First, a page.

Lechon Kawali

Lechon Kawali

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One of A‘s favorite – lechon kawali (crispy deep-fried parboiled pork belly)! Every time I come across a pork dish A loves, the words ‘sinfully delicious’ come to my mind. Oh well so much for man’s carnivorous nature.

Ingredients for the Lechon Kawali:
1 kilo pork belly, sliced but not cut through
1 clove of garlic, crushed
about 10 pc of peppercorns

Ingredients for the soup:
Reserved stock
1 small onion, cut into quarters
1 large potato, cut into small cubes
1 bowl of shredded cabbage
1 small carrot, cut into small cubes

iskandals-lechon-kawali.jpgDrop the pork in boiling water and continue boiling for 2 minutes. Add in the rest of the ingredients and simmer until the meat is tender (approx. 30 minutes). Remove pork from heat and drain. Reserve the stock. Chill the pork for atleast 2 hours.

Deep fry the chilled pork in hot oil until brownish and the rind is crisp with tiny blisters. (This is the time to cook the vegetable soup.) To make it crispier, sprinkle water on the hot oil when the pork is almost done. Serve with lechon sauce, ketchup, condiment of vinegar, salt, pepper and crushed garlic, or home-made sweet & sour sauce.

While cooking the lechon kawali, boil the potatoes and onion using the reserved pork stock. Adjust the taste. When the potatoes are almost cooked, add in the cabbage and carrots and cook till the cabbage is al dente. Serve hot alongside lechon kawali and plain rice. Try some sweet and sour sauce as condiment.

Note:  Main photo above is an update.

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I am not a professional cook. My only claim to having a culinary background is a short stint as my dad’s teen ‘sous chef’ in his carinderia ages ago. Dad ran small eateries since I was a young kid - serving standard ‘turo-turo’ food ranging from the likes of menudo, adobo, pritong isda, dinuguan, binagoongan, bopis, munggo, pinakbet and giniling to merienda fares like goto, ginataan, pancit bihon, halu-halo and saging con yelo.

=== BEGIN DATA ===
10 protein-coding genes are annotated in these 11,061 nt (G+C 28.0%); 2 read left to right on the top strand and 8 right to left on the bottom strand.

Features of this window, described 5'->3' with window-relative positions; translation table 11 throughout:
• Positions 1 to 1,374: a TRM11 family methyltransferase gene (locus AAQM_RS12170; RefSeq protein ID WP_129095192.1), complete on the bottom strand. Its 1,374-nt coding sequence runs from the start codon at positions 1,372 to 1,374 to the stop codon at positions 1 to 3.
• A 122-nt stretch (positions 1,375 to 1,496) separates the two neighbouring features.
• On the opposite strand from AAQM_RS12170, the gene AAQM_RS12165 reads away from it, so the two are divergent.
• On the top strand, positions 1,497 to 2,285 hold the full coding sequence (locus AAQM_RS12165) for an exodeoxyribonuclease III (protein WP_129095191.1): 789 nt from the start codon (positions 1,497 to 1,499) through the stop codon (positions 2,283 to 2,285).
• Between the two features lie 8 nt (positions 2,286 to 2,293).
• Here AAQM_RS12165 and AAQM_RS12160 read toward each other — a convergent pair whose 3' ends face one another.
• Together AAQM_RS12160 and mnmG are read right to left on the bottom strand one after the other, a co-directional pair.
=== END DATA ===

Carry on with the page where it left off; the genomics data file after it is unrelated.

My father, a farmer in his hometown before working his way to becoming an accountant, definitely influenced my cooking in a lot of ways than I thought. My siblings and I were raised in a backyard full of fruit trees and vegetable garden. We spent weekends and the summer breaks running around with ducks, chickens, goats and pigs. I had wonderful memories of gathering eggs, butchering chickens, selling vegetables and the sweet aroma of preserved fruits. But my love for art led me to a degree in Architecture. Just few months after getting my license, I went abroad and lived independently at age 23. Definitely no maid, no cook, and a totally different food culture. Along the way I met lots of friends and spent what seemed a lifetime learning new tricks and recipes.

Now living in Auckland, I am a work-from-home mum who juggles time between work, fun and family - in pursuit of work-life balance. No matter how busy I am, I love the idea of cooking for my family. My blog chronicles home cooking greatly influenced by life outside my home country from Southeast Asia to Beijing and Auckland. And most of the time, being busy also means easy (sometimes quick), affordable meals.

5 thoughts on “Lechon Kawali

  1. carnivorous nature ei? mwahahaha! somehow i get all green with those words! but this is a GP site so… erase erase…
    back to the lechon kawali… ganda ng pagka-chop! i can’t seem to managedoing this when i make lechon kawali…

  2. :shock: The things you can do with a slab of pork belly – DELISH! Do pay my blog a visit, Iska: I have a pork belly recipe pending that’s quite tasty. :smile:

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